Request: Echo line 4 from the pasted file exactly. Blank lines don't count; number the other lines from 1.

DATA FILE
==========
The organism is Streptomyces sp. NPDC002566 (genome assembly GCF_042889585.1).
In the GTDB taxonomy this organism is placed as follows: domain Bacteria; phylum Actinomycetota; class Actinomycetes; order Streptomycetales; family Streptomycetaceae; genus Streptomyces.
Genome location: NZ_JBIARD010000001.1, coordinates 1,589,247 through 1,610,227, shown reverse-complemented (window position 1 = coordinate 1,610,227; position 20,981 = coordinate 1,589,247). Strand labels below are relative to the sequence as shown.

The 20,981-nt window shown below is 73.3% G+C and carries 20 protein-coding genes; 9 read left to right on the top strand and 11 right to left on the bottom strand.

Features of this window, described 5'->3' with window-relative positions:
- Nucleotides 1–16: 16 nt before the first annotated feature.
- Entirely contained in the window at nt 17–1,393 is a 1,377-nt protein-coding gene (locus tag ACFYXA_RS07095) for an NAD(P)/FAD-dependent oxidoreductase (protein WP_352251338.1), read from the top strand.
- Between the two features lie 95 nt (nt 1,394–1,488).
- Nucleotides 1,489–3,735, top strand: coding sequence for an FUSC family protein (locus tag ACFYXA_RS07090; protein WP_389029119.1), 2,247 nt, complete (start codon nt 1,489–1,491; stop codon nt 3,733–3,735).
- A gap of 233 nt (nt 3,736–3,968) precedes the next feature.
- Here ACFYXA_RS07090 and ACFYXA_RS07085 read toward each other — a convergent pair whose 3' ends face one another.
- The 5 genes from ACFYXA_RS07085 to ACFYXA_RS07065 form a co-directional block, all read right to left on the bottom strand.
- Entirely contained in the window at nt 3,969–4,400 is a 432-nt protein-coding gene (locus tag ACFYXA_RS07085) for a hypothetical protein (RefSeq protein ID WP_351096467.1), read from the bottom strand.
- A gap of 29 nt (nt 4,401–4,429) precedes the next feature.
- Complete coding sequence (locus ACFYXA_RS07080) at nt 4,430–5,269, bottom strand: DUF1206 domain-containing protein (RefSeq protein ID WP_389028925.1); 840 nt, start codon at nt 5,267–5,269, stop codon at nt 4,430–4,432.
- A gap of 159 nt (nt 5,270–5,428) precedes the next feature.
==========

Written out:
The 20,981-nt window shown below is 73.3% G+C and carries 20 protein-coding genes; 9 read left to right on the top strand and 11 right to left on the bottom strand.